The reports of attacks and a hate campaign in the form of agitations and police reports against academic Nivedita Menon of Jawaharlal Nehru University (JNU) and Rajshree Ranawat of the Jai Narain Vyas University (JNVU), Jodhpur, must concern us all. We cannot simply shrug it off when the university administration itself is filing criminal reports against academics for their “anti-national” remarks on its premises. FIRs have a life of their own and can have serious consequences. Books have been pulped, recalled from shelves, writers and artists have apologised for something they have not done, jobs have been lost. So, it is not amusing to learn that teachers are facing a “popular” agitation, bad press and possible arrests for their scholarly work, be this in a lecture at a seminar, an article or a book.
This attack is not an exception. A similar assault had taken place at the Mohanlal Sukhadia University, Udaipur, some time ago when the organisers and speakers of a seminar in the department of philosophy were targeted with criminal cases and a “popular” agitation. The case of the teachers in Haryana Central University, attacked for staging a play, is still fresh in our minds.
In these cases, nationalism is used as a weapon against knowledge and free enquiry. This article, however, is not an attempt to defend Nivedita Menon and Rajshree Ranawat or the English department at JNVU, which invited Menon to speak at a conference on “History Reconstructed Through Literature: Nation, Identity, Culture”, where she made allegedly “seditious” remarks questioning India’s claims over Kashmir.
Menon has since clarified, in great detail in a post on Kafila.online, that statements attributed to her are falsehoods and half-truths. She is not a coward, so she does not disown her remarks. But clearly, most of what is being blamed on her is not what she said but what the agitators imagined she had. This is an occasion to deliberate on the sad decline of state universities, the perversion of student politics and the irresponsible reporting by the Hindi
media, which borders on instigation and hate campaigns.
We know the sad story of the destruction of the once-outstanding Jodhpur and Jaipur Universities. They have been killed by starving them of funds and the non-appointment of faculty. Reduced to examination machines, they lack even the ambition of contributing to knowledge creation.
The divide between the state universities and central educational institutions, in terms of finances and knowledge, is huge and daunting. The sheer insensitivity of state governments and political parties towards the young is demonstrated in the way they treat and maintain universities. Vice chancellors are selected not for their ability
in academic leadership, but their loyalty to the government of the day. Departments are empty, libraries impoverished and laboratories non-functional.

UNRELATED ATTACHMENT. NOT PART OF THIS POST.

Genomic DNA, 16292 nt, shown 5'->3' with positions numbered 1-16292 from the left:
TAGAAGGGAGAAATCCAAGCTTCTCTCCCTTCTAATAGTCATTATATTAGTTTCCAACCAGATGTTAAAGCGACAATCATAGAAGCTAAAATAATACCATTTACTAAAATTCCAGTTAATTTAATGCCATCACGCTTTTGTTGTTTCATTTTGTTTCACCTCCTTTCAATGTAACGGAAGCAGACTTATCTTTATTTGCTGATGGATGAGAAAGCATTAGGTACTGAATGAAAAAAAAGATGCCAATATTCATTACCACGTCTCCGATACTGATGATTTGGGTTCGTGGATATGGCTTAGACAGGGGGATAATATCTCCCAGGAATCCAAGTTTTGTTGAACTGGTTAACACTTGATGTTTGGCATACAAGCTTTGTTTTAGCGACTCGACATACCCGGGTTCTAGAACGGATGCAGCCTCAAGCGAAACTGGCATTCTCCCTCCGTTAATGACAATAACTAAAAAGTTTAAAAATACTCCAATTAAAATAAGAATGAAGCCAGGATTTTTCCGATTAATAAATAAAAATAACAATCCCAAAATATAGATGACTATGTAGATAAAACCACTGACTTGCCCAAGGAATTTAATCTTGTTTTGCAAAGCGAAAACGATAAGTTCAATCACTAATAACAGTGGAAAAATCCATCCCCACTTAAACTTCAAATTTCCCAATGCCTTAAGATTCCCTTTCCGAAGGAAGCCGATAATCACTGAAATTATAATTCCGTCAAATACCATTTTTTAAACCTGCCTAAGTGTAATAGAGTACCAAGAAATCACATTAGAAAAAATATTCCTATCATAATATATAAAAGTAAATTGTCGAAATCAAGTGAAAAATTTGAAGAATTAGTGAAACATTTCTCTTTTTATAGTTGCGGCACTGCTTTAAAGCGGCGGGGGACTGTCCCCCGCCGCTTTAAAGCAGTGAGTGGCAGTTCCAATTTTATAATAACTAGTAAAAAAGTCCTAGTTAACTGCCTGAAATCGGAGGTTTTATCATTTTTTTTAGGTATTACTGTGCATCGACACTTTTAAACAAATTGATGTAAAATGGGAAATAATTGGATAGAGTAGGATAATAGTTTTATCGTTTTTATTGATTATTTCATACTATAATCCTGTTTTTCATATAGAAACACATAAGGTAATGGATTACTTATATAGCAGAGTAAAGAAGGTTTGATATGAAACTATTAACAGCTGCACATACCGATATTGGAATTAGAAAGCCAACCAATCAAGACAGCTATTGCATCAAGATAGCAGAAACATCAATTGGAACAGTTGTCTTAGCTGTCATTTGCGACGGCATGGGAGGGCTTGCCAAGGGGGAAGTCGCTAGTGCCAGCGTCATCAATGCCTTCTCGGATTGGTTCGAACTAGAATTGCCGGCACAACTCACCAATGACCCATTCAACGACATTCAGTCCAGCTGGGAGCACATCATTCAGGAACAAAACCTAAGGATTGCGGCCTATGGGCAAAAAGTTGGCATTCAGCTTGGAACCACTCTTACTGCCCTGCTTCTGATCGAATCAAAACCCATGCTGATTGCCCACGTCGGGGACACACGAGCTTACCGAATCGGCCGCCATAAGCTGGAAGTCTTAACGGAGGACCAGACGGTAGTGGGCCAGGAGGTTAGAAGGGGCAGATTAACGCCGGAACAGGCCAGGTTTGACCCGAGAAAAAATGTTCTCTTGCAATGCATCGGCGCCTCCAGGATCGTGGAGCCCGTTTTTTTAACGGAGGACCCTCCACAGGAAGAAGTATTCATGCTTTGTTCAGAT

In such a dismal scenario, conferences like the one Ranawat and her colleagues organised are audacious acts, pulled off in extremely adverse situations. They also serve as oases, a rare opportunity for students and faculty to be exposed to and interact with the best minds in the academic world. Such conferences provide an opportunity to the faculty and students to break free from mechanical, examination-driven classes. But it is clear that the university authorities are ready to sacrifice them at the very first provocation.
The quality of the corporate life of a university is something we need to think about. When unions of teachers and non-teaching staff members turn against their own colleagues, it gives a signal to other teachers that they cannot be adventurous and would be left alone to fight their battle. The behaviour of the ABVP, in such cases, has been
uniform. Instead of engaging intellectually with its ideological opponents, its members have indulged in threats, physical attacks, destruction of public property and public agitation. One expects student organisations to promote a culture of dialogue. It is disappointing to see some of them using their physical prowess and proximity to power to make their point.
The role of the Hindi media in the JNVU and other such cases has been dangerous. It does not engage in a balanced reporting of the facts. A team from the editors’ guild, which investigated Hindi media’s role in the Ram Janmabhoomi agitation, found that it has turned into a propaganda machine for Hindu right-wing politics. The reader and viewer solely dependent on Hindi media are not only malnourished, they are being fed intoxicants in the name of news and opinion.
The cultural life of what is known as the Hindi heartland is becoming dangerously narrow. This is definitely a loss for teachers, but more so for young minds. As socioloist Satish Deshpande argues, universities are the only spaces, in our otherwise highly segregated and hierarchical society, where the youth get a chance to participate in intellectual discourse in an egalitarian manner. This is an opportunity for them to experience a freedom which is unavailable in wider society. This applies especially to first-generation college and university goers.
To restrict or close down such spaces is to deprive them of their only source of intellectual and cultural nourishment. Here, they learn the art of dealing with differences and the art of persuasion. When a Rajshree Ranawat organises such a conference, or a Nivedita Menon speaks in it, they do not do so merely to exercise their right to free speech, but more out of their sense of responsibility towards the youth. They are being told that this is a soldierly duty, fraught with real risk, that they have been in the line of fire from the enemies of intellect, who, by being so, become enemies of equality, freedom and humanity.
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